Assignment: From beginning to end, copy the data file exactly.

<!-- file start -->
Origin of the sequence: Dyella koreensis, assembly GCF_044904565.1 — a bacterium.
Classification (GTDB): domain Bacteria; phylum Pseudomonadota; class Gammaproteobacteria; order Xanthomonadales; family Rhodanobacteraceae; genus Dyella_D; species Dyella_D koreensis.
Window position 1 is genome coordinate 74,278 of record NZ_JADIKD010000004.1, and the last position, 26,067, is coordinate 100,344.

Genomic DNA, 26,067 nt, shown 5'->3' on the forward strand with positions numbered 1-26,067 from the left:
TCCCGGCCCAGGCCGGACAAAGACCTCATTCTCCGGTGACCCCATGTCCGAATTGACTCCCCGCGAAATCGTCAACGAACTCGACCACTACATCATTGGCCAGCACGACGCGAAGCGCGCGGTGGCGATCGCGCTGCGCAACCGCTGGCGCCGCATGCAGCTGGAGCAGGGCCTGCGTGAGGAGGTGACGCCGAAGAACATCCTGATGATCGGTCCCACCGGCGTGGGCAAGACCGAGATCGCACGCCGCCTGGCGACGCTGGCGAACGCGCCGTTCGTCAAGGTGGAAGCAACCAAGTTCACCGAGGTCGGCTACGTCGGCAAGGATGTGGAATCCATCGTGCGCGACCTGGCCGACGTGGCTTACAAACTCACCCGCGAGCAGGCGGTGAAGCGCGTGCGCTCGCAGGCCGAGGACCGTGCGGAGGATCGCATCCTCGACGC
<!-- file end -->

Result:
Origin of the sequence: Dyella koreensis, assembly GCF_044904565.1 — a bacterium.
Classification (GTDB): domain Bacteria; phylum Pseudomonadota; class Gammaproteobacteria; order Xanthomonadales; family Rhodanobacteraceae; genus Dyella_D; species Dyella_D koreensis.
Window position 1 is genome coordinate 74,278 of record NZ_JADIKD010000004.1, and the last position, 26,067, is coordinate 100,344.

Genomic DNA, 26,067 nt, shown 5'->3' on the forward strand with positions numbered 1-26,067 from the left:
TCCCGGCCCAGGCCGGACAAAGACCTCATTCTCCGGTGACCCCATGTCCGAATTGACTCCCCGCGAAATCGTCAACGAACTCGACCACTACATCATTGGCCAGCACGACGCGAAGCGCGCGGTGGCGATCGCGCTGCGCAACCGCTGGCGCCGCATGCAGCTGGAGCAGGGCCTGCGTGAGGAGGTGACGCCGAAGAACATCCTGATGATCGGTCCCACCGGCGTGGGCAAGACCGAGATCGCACGCCGCCTGGCGACGCTGGCGAACGCGCCGTTCGTCAAGGTGGAAGCAACCAAGTTCACCGAGGTCGGCTACGTCGGCAAGGATGTGGAATCCATCGTGCGCGACCTGGCCGACGTGGCTTACAAACTCACCCGCGAGCAGGCGGTGAAGCGCGTGCGCTCGCAGGCCGAGGACCGTGCGGAGGATCGCATCCTCGACGC